Alternate Endings is a brand new art show presented by the Silver Screen Society and opening December 14 at the Bottleneck Gallery in Brooklyn, NY. Each artist in the show picked one of their favorite movies and created a piece of art showing an “alternate ending.” So, for example, Godmachine surmised that Tetsuo won in Akira. Mark Englert reimagined James Bond’s childhood in Skyfall. Others changed the endings of Home Alone, RoboCop, The Dark Knight Rises and more.
After the jump, check out a few images from the show and get all the pertinent info. Read More »
The Bond films have a rich tradition of elaborate opening credits sequence featuring ever-more complex blends of animation, graphics, and film footage. For Skyfall, director Sam Mendes went to Daniel Kleinman, who created a long credits sequence featuring a procession of underwater images, shadow combat, and, naturally, women.
Kleinman has been with Bond since Goldeneye, with the exception of Quantum of Solace, which went to a different design house, MK 12. Here Kleinman does a great job underscoring the simplicity of the movie that follows, melding his own notions and the thematic underpinnings of Skyfall with some of the ideas original Bond title designer Maurice Binder established for the series.
Revisit the Skyfall credits — without any actual credits overlaid — below. Read More »
Why wait for DVD? The “bonus features” on many older DVD releases (and laserdiscs, for the ’90s folks) pale in comparison to some of the effects breakdowns and other filmmaking explanations that are available in video form all over the internet. The entire internet is now a cache of info about the creation of films, even as they’re in theaters.
So here are a few choice bits of info. One is an effects overview for Robert Zemeckis‘ new film, Flight, in which a drunk pilot played by Denzel Washington narrowly pilots a plane away from certain doom. The featurette goes into some of the general effects used for the film, before detailing that crash sequence. You might be surprised at how much practical photography was used to create the views of the inside of the plane during that sequence.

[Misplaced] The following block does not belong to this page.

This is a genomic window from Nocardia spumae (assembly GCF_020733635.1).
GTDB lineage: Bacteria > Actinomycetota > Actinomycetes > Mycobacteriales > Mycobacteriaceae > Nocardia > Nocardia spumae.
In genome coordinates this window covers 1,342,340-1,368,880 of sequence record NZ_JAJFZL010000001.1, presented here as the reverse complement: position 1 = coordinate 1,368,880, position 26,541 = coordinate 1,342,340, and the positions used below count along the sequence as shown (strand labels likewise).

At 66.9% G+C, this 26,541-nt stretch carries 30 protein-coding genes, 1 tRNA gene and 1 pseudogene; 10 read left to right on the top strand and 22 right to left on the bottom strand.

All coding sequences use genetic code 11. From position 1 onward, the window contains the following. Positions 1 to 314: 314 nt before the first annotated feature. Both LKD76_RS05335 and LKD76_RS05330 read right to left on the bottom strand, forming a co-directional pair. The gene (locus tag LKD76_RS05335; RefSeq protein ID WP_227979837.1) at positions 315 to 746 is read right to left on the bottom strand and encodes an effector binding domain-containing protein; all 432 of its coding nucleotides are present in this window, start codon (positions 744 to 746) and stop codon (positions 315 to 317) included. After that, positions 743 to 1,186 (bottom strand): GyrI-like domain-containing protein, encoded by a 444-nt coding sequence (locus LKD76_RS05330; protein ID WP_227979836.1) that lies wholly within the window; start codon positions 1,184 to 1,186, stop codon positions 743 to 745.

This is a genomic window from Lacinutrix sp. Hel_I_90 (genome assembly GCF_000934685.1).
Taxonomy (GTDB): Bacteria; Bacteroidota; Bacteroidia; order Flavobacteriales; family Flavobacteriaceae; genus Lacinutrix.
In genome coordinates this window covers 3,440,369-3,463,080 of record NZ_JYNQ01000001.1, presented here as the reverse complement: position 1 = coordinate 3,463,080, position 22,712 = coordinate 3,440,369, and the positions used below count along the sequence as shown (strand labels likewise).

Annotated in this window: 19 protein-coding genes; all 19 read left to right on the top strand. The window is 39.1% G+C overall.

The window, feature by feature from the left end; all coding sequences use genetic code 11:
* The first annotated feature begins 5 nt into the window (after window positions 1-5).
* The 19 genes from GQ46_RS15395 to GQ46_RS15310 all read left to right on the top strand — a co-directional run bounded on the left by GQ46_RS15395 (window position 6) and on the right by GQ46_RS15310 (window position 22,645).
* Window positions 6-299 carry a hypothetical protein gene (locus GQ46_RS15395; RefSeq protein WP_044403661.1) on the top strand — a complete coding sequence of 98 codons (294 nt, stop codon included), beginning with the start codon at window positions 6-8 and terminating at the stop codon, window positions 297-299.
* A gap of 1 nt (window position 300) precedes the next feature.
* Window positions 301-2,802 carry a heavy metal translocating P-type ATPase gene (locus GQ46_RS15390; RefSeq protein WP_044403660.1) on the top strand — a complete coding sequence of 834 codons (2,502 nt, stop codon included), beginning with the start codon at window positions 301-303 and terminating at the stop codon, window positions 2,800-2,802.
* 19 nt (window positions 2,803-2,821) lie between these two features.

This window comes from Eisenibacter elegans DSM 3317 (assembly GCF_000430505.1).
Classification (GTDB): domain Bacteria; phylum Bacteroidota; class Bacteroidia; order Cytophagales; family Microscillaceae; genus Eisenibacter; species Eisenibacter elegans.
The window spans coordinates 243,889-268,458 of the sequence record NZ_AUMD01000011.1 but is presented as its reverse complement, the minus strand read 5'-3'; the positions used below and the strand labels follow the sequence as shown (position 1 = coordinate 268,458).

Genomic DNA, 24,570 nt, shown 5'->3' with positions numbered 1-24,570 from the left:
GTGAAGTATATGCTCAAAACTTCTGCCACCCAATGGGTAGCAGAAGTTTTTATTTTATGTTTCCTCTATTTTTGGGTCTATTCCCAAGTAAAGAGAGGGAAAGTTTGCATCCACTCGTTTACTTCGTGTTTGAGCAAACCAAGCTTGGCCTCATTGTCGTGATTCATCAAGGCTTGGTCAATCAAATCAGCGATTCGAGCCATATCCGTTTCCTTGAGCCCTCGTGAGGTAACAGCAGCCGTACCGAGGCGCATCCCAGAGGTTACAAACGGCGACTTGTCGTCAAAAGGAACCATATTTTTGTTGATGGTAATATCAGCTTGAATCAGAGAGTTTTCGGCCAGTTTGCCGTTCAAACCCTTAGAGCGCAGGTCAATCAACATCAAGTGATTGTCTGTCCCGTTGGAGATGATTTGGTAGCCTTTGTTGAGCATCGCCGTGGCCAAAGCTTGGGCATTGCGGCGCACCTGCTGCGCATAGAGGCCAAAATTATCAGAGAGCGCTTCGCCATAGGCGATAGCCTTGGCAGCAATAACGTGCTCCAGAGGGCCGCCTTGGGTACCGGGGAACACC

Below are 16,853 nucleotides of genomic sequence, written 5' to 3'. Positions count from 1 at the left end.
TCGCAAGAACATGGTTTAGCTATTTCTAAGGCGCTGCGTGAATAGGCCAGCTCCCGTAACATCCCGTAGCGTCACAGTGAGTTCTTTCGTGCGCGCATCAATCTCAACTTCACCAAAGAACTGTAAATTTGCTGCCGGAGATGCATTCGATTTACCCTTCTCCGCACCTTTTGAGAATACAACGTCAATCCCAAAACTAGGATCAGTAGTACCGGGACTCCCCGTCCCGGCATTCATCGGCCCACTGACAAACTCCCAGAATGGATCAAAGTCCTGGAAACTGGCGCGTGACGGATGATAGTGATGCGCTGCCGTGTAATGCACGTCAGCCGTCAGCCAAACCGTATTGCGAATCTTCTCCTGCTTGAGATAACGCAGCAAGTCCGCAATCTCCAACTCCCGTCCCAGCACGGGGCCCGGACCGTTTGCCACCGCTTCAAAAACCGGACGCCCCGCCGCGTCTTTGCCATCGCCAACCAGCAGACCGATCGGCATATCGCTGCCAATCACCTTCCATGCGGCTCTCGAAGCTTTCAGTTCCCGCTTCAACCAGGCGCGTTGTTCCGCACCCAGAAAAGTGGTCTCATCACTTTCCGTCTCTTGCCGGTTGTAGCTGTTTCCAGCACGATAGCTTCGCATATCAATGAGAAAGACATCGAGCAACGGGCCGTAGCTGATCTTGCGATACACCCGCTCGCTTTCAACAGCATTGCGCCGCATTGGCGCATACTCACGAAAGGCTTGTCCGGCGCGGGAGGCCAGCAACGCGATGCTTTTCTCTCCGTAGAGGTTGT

Then there’s a piece on Dredd, and just as parts of Flight required extensive digital alteration or augmentation to present the view the filmmakers wanted, Dredd digitally altered the landscape of Johannesburg and Capetown, South Africa to generate the film’s sprawling Mega-City One. FInally, get some details on how a real Aston Martin was preserved for Skyfall, even as the filmmakers had a real product to damage. Read More »
Part way into the new James Bond film, Skyfall, 007 is led to a deserted island, wherein waits the film’s villain, Silva. But this isn’t your typical deserted island — it’s no sandy outcrop with a couple palm trees and a few buried, empty bottles of rum. No, this is a portrait of urban blight in miniature, a place where everyone’s luck ran out, but the city-like structures they built still stand.
And it’s a real place. Or, at least, it is based on a real place. The island in the film gets its own fictional backstory, but the look of the place is based in great detail on an island called Hashima, on which thrived a tiny but densely populated company mining town. Abandoned in the ’70s, Hashima stands now as one of the strangest ghost towns on Earth. Read More »
Cool Posts From Around the Web:
Odds are if you’ve been to the movies in the past four weeks, you saw Wreck-It Ralph, Argo, Flight or Skyfall. They’re the top four movies at the box office at the moment and each have their own merits. One is great family fare with fun geeky spin. The next is a taut thriller in the mold of old Hollywood. The third is a well-done, but slightly preachy, character study and the last one is a crowd-pleasing addition to an action-packed franchise.
Basically, the current wide releases having something for everyone. Each is very distinctive, and if you’ve seen any of them, videos about each title, from the SoundWorks Collection, are a must see. The fantastic site has posted very cool videos on all four films, detailing their sound mix, scores and more. Check them out below. Read More »